How do they work?

An expansion joint or movement joint is an assembly designed to safely absorb the heat-induced expansion and contraction of construction materials, to absorb vibration, to hold parts together, or to allow movement due to ground settlement or earthquakes.

Apllicated for oil & casing

They are commonly found between sections of buildings, bridges, sidewalks, railway tracks, piping systems, ships, and other structures.

Expansion joints - sometimes called expansion bellows, flexible joints or Expansion joint - are devices that comprise of a flexible element known as the bellows membrane that is fitted to end connections that are best suited to the pipework they are to be installed in.

Most bellows membranes are manufactured from stainless steel and are made up of a series of convolutions manufactured to withstand the pressure of the system but also must be suitable to accept the movements for which they are designed. The bellows membrane comprises of a series of convolutions designed to withstand the internal pressures of the system, but at the same time flexible enough to accept axial, lateral and angular deflections.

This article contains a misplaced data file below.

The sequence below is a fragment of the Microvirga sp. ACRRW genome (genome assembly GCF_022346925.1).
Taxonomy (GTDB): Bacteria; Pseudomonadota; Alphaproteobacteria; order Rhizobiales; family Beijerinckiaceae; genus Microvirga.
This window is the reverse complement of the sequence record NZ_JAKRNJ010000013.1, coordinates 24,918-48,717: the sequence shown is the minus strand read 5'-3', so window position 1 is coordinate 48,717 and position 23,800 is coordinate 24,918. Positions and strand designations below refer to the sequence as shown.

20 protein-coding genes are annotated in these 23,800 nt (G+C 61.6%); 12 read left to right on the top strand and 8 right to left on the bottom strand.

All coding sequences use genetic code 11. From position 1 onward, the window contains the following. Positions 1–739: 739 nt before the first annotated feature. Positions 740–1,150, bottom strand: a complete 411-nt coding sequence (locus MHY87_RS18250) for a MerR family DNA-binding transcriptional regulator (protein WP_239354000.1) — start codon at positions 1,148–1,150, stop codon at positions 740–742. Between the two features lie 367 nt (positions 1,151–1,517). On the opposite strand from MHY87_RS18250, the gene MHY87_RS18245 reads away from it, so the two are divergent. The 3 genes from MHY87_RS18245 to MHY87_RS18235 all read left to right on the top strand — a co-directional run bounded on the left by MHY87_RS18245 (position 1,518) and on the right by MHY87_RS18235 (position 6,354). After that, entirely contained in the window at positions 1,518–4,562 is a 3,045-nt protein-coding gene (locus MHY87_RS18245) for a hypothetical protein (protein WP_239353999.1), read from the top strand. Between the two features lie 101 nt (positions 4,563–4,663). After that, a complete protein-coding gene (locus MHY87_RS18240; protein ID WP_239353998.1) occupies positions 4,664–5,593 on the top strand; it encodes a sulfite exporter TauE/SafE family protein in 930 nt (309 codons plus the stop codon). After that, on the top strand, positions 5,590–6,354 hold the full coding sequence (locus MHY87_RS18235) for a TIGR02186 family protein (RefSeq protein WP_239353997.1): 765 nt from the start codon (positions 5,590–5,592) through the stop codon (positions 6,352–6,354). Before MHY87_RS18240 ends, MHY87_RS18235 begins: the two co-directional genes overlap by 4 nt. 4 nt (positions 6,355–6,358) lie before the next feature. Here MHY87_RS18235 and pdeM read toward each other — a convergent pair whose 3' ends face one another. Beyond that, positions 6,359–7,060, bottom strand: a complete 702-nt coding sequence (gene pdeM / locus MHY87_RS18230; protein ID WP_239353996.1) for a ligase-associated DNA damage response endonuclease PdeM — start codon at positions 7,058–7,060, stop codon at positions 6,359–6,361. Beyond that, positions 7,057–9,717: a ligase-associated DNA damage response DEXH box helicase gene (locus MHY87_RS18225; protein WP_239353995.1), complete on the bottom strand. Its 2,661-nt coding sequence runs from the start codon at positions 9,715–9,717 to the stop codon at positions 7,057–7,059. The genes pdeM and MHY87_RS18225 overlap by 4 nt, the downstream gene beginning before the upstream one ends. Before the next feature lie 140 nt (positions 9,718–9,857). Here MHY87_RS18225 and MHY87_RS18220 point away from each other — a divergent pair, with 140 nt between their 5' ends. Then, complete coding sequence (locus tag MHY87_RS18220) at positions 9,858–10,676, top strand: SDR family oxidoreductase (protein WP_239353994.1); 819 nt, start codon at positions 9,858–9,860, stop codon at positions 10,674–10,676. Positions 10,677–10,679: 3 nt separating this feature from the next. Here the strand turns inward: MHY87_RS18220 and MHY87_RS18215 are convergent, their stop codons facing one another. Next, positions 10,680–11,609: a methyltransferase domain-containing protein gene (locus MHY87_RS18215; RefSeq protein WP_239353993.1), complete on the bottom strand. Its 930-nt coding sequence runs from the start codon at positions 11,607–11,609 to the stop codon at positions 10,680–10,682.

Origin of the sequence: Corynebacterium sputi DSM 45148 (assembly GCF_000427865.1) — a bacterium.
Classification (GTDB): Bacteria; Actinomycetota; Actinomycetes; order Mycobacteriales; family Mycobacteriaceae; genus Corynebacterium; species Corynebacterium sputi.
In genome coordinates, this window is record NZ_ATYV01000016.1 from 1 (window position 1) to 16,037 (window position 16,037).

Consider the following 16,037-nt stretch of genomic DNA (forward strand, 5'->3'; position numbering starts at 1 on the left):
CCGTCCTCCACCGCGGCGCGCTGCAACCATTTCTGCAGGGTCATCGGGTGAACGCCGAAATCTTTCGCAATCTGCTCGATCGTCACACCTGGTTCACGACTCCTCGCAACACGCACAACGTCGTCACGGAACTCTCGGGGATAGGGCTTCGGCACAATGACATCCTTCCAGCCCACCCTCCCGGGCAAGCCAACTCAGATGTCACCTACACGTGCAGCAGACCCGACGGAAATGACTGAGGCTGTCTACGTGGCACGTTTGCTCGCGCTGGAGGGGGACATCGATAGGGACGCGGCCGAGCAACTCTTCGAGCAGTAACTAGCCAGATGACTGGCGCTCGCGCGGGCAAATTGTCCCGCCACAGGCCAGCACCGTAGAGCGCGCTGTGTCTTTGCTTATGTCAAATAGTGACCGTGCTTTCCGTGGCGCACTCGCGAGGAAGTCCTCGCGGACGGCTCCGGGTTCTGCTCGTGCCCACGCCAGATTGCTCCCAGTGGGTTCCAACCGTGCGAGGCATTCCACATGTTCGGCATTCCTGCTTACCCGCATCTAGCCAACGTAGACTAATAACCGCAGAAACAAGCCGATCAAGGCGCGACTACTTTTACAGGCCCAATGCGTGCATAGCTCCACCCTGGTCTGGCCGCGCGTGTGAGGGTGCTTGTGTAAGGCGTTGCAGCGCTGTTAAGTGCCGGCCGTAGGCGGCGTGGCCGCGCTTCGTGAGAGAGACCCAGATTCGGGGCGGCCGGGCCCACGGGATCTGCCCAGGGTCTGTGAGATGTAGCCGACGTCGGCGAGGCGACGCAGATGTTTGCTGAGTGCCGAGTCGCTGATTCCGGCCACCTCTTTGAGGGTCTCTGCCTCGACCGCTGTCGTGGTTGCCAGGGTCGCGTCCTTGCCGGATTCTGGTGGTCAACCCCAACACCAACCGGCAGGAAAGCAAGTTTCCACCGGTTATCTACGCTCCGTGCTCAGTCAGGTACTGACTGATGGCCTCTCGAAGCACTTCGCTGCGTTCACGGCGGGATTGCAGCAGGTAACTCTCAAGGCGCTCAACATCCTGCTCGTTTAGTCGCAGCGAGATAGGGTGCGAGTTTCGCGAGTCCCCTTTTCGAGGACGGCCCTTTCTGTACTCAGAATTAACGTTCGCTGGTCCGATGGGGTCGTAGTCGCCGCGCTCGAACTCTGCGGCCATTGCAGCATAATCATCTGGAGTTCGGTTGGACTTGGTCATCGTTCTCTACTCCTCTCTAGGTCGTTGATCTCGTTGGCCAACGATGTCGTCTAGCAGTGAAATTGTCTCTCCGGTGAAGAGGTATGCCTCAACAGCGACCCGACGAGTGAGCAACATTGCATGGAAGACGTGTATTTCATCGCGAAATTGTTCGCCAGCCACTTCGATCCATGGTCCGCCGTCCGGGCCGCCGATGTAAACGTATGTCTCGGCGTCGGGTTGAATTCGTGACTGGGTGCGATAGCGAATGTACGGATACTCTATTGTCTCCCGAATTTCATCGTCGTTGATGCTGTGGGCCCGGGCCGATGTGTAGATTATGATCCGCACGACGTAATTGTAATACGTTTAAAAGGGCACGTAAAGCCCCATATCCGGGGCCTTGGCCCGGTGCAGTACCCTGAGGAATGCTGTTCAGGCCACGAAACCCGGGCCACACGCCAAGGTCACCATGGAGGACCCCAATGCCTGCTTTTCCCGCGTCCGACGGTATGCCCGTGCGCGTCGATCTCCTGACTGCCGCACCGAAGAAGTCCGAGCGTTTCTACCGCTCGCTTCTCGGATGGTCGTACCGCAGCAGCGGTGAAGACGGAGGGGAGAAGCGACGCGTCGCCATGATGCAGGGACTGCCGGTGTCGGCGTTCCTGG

The joint needs to be a highly resistant nature so it’s necessary to make sure that it’s far thicker than you’d expect. In turn, this slows down any effects of potential corrosion as although it may be affected by the elements over time, it will still retain its density.

Fitting specification, Standard and identification

There are different varieties of pipe fittings made of various materials and available in various shapes and sizes.